Idealism and realism are often set in tension. One can cling to ideals, living by a set of principles that others admire outwardly even as they reject them as naïve, simplistic, unrealistic; or one can embrace the harsh reality of the “way the world works” and compromise on those ostensibly noble principles in order to effect real change. But, conventional wisdom has it, you cannot do both.
By the grace of God, we as Christians can gleefully reject conventional wisdom. I would suggest that, as Christians, we are called precisely to the via media, the delicate balance between two opposing ideas. We are called to an idealistic realism.
As Christians, we cannot spurn our ideals. We are called to live counter-culturally, and to be uncompromising in our commitment to the principles upheld in God’s Word. If that proves challenging—especially when compromise could provide an easy solution—well, we embrace the challenge as a trial sent by God to perfect our character (James 1:2-4). Of course, those who ridicule the idealists—young ones especially—for naïve optimism frequently have a point. The world is harsh, and people who cling to ideals often get trampled over. However, our mistake lies in thinking that this is the ultimate reality. The “real world” is poorly named, for this world is passing away. The ultimate cannot be found in the world. Reality is, as Bonhoeffer reminds us, found only in God: “The wise man is aware of the limited receptiveness of reality for principles; for he knows that reality is not built upon principles but that it rests upon the living and creating God.” If our ideals (not principles, but the revelation of God) and reality rest upon the living God, they should remain indissolubly linked.
So what, then, is the true via media? Not a choice between idealism and realism; rather, the true via media is avoiding the extremes of naïve optimism and cynical pragmatism. These are unbiblical extremes.
Naïve optimism blinds itself to the reality that rests on God, settling for a clichéd version of robust biblical truth. This hollow approach to Christianity produces greeting-card theology, and simply cannot engage meaningfully with the brutal reality of this world. Jesus did not seek to shelter his followers from the bleakest possible appraisal of the coming times (cf. John 16:33), and the apostles and prophets harped on it unceasingly. We should be no different. Not everything will come up roses—and even when it does, we may find our brows thorn-pricked still. We follow a crucified Savior, and we who have been called to a life of discipleship have been called to die. That is the brutal reality we face.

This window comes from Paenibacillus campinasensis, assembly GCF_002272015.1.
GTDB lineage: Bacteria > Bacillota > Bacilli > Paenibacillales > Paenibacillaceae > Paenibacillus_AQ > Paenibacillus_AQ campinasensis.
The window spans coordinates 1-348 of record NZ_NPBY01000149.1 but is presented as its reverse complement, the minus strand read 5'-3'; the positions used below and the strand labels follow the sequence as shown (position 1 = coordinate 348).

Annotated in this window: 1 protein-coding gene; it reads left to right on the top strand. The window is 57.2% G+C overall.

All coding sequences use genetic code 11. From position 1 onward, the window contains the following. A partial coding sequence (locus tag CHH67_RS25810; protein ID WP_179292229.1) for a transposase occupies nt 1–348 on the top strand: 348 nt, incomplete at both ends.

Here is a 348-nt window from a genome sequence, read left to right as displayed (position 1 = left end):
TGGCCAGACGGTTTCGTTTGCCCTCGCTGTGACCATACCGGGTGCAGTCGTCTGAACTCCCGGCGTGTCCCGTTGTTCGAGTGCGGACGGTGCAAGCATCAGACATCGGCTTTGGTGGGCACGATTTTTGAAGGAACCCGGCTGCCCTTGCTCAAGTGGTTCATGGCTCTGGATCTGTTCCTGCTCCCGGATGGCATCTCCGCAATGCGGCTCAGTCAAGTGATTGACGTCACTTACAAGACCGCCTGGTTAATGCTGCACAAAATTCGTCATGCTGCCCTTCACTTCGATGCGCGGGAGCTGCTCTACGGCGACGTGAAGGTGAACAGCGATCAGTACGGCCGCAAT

At the same time, we are not called to cynical pragmatism. Cynical pragmatists sneer condescendingly at the optimists and idealists because they think they have a better grasp of reality. Life is hard, compromise is inevitable, and so pragmatists counsel doing what works, pursuing the utilitarian at the occasional expense of the ideal. Churches capitulate to this most American philosophy when they cast aside the ideals of Scripture in pursuit of superficial ministry goals. The excesses of the church-growth movement are undeniably founded on this sandy premise. But this sort of compromise refuses to trust in the revelation of God (one thinks of issues like prayer, sacrificial giving, and the long obedience of discipleship), and instead relies sinfully on human ingenuity to accomplish a lesser vision.
Take money as an example of how each alternative knocks us off course. The naïve optimist imagines that certain contextualized promises in Scripture guarantee financial provision, neglecting those passages that speak of trial, famine, hardship. (The faithful suffer along with the sinful when God brings judgment on the land, after all.) The cynical pragmatist, however, adopts the world’s wisdom on the subject, the same approach to retirement, savings, even giving (giving levels among Christians are scarcely higher than the nation at large). They neglect Scripture’s teaching on daily bread, the idolatrous dangers of saving, sacrificial giving. (The woman Jesus commended gave away her money for food, after all.)
Idealistic realists, however, can tread the fine line between these two unbiblical extremes. They recognize the harsh reality of the world, while at the same time clinging unshakably to the ideals revealed in Scripture.
Speaking of ethics—the way we should live our lives in the light of the brutality of this world and the promises of God—Bonhoeffer writes, “Formalism and casuistry set out from the conflict between the good [the ideal] and the real, but the Christian ethic can take for its point of departure the reconciliation, already accomplished, of the world with God and the man Jesus Christ and the acceptance of the real man by God.” As Christians, we joyfully acknowledge the reconciliation of the real and the ideal in Christ, and live like it is true.